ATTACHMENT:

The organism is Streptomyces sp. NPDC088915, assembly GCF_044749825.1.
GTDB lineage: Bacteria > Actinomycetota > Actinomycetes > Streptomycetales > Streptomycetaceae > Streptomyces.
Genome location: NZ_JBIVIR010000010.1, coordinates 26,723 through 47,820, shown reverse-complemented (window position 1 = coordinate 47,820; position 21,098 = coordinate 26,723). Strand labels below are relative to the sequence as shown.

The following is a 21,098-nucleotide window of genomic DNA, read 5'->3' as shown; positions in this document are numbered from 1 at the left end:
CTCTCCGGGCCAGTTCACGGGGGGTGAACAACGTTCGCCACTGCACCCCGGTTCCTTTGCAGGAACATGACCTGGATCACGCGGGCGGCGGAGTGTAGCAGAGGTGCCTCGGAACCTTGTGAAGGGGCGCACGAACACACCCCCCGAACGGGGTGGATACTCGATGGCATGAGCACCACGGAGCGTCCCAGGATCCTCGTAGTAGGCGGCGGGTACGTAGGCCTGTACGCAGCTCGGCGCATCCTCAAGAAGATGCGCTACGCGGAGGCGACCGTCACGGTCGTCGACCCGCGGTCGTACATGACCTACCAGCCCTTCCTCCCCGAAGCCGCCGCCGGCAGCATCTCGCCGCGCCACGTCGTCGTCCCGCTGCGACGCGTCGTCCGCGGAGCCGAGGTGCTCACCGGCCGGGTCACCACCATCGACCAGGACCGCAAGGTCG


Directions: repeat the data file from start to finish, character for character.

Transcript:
The organism is Streptomyces sp. NPDC088915, assembly GCF_044749825.1.
GTDB lineage: Bacteria > Actinomycetota > Actinomycetes > Streptomycetales > Streptomycetaceae > Streptomyces.
Genome location: NZ_JBIVIR010000010.1, coordinates 26,723 through 47,820, shown reverse-complemented (window position 1 = coordinate 47,820; position 21,098 = coordinate 26,723). Strand labels below are relative to the sequence as shown.

The following is a 21,098-nucleotide window of genomic DNA, read 5'->3' as shown; positions in this document are numbered from 1 at the left end:
CTCTCCGGGCCAGTTCACGGGGGGTGAACAACGTTCGCCACTGCACCCCGGTTCCTTTGCAGGAACATGACCTGGATCACGCGGGCGGCGGAGTGTAGCAGAGGTGCCTCGGAACCTTGTGAAGGGGCGCACGAACACACCCCCCGAACGGGGTGGATACTCGATGGCATGAGCACCACGGAGCGTCCCAGGATCCTCGTAGTAGGCGGCGGGTACGTAGGCCTGTACGCAGCTCGGCGCATCCTCAAGAAGATGCGCTACGCGGAGGCGACCGTCACGGTCGTCGACCCGCGGTCGTACATGACCTACCAGCCCTTCCTCCCCGAAGCCGCCGCCGGCAGCATCTCGCCGCGCCACGTCGTCGTCCCGCTGCGACGCGTCGTCCGCGGAGCCGAGGTGCTCACCGGCCGGGTCACCACCATCGACCAGGACCGCAAGGTCG